Our child parts literally hijack our adult parts, overriding more considered options. They cause us to “flip our lid”, a term coined by child and family psychiatrist Dr. Dan Siegel. Even when we know what’s in our best interests, and in the best interests of our relationship, if we don’t learn how to manage these reactive child parts by becoming centred in our Functional Adult, they may frequently sabotage our life.
When we indulge in seeking instant relief, we often end up feeling worse about ourselves. For the sake of immediate gratification, we sacrifice what’s actually more satisfying and meaningful to us, our self-respect and the wellbeing of our relationships. By reacting from our scared or wounded parts, we are allowing our impulsive emotional brain to run, and ruin, our life.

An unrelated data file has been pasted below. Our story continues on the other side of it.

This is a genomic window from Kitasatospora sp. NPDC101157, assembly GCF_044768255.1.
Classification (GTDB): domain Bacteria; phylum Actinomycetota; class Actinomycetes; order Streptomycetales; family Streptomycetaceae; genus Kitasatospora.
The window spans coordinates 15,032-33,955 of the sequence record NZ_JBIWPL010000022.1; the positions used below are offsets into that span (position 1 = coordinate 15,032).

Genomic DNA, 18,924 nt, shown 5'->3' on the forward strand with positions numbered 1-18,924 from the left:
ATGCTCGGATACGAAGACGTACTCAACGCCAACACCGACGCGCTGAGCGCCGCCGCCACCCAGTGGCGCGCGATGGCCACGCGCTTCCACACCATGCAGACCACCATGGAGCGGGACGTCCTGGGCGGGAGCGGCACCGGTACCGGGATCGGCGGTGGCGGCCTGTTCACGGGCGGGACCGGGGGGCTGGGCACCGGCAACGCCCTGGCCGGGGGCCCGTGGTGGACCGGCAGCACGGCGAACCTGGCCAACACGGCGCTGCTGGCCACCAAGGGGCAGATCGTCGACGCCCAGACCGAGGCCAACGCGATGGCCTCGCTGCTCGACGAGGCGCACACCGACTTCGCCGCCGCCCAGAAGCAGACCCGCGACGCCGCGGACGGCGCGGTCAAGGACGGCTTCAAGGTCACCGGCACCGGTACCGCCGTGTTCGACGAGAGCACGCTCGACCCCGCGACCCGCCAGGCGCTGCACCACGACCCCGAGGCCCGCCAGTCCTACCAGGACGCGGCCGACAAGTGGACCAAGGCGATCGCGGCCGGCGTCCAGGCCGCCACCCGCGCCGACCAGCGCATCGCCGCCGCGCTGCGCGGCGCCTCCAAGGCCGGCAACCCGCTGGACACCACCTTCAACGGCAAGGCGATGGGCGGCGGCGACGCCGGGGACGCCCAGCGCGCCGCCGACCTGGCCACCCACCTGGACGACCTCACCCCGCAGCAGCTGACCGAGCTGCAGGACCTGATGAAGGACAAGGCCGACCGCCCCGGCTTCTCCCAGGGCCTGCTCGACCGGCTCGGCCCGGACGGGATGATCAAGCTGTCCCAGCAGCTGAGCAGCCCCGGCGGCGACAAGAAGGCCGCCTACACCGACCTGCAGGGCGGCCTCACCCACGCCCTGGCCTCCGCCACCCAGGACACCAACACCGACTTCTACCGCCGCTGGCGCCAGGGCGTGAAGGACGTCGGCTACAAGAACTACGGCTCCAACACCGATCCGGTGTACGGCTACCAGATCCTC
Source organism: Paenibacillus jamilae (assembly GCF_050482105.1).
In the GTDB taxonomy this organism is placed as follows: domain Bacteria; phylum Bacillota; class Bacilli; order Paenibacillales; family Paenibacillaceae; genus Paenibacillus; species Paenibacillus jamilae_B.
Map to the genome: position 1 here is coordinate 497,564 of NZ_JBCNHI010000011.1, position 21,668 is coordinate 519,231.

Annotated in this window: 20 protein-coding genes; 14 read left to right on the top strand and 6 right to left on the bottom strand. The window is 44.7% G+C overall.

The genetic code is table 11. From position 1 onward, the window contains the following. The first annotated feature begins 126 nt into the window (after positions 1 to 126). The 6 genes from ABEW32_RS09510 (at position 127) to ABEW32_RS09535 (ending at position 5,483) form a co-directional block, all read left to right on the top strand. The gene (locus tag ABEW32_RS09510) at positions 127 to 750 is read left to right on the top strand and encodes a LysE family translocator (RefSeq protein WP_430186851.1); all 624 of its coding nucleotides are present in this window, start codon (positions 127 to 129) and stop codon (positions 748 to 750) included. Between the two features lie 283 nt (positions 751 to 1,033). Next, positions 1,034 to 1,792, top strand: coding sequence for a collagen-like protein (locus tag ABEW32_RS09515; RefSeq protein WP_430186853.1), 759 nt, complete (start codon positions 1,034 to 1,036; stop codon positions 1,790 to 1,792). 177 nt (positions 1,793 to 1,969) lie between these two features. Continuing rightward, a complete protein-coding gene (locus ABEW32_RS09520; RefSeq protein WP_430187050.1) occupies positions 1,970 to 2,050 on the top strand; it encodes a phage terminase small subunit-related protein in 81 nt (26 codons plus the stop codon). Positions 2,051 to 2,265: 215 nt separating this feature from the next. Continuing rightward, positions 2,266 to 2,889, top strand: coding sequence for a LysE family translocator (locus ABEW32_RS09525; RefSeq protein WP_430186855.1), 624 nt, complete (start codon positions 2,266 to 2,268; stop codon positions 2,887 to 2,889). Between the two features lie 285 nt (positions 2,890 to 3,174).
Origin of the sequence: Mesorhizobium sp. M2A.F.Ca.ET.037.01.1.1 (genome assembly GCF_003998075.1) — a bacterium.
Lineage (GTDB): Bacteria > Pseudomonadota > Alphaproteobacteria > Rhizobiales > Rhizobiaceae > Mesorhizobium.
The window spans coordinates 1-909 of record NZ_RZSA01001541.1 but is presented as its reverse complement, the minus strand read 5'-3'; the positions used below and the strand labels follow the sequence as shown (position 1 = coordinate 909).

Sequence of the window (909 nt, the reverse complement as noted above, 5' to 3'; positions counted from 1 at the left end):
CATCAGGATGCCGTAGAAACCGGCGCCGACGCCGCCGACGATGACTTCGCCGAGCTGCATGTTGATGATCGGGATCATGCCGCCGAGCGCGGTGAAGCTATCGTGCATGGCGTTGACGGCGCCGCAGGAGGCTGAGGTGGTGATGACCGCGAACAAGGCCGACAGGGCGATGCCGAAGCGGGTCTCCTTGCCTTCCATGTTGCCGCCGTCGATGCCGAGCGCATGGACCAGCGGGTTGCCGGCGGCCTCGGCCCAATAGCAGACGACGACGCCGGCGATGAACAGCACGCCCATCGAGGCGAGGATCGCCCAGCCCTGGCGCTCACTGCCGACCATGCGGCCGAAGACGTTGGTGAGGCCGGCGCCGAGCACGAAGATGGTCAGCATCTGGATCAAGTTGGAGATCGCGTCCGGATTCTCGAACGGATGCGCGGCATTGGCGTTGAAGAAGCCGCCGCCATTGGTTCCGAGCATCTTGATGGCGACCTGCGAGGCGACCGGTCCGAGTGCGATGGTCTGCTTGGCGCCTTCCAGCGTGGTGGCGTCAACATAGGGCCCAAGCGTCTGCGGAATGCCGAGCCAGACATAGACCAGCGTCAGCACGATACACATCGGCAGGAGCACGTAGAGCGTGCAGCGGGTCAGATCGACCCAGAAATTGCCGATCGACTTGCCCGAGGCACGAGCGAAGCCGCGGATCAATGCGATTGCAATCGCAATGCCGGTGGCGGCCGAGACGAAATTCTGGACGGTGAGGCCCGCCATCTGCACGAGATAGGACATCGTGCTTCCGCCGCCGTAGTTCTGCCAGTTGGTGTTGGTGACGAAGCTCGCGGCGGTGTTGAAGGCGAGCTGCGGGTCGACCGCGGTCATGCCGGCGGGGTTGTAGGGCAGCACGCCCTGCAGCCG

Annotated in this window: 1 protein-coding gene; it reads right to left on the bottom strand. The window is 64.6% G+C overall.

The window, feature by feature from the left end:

We all have Inner Child and Outer Child parts
It’s important that we learn to respect (not suppress) the emotional reactions of our Inner Child and Outer Child parts. We do so by harnessing and practicing the skills learnt by our more calm and centered Functional Adult self. We all have, or can learn to develop, a Functional Adult self which contains many crucial qualities such as perspective, confidence, compassion, and acceptance.
Our Inner Child and Outer Child reactions are expressions of our wounds. These symptoms need to be heard and attended to in caring, respectful and responsible ways. This is what being a Functional Adult self is about – and it involves learning to self-nurture and self-soothe. These parts need to be understood and responded to by us to prevent them pushing us to act out in self-defense. If we let our impulses run free, negative repercussions are inevitable. We can practice dealing with these parts in caring ways by, for example, learning to take Responsible Time-Outs before reacting reflexively.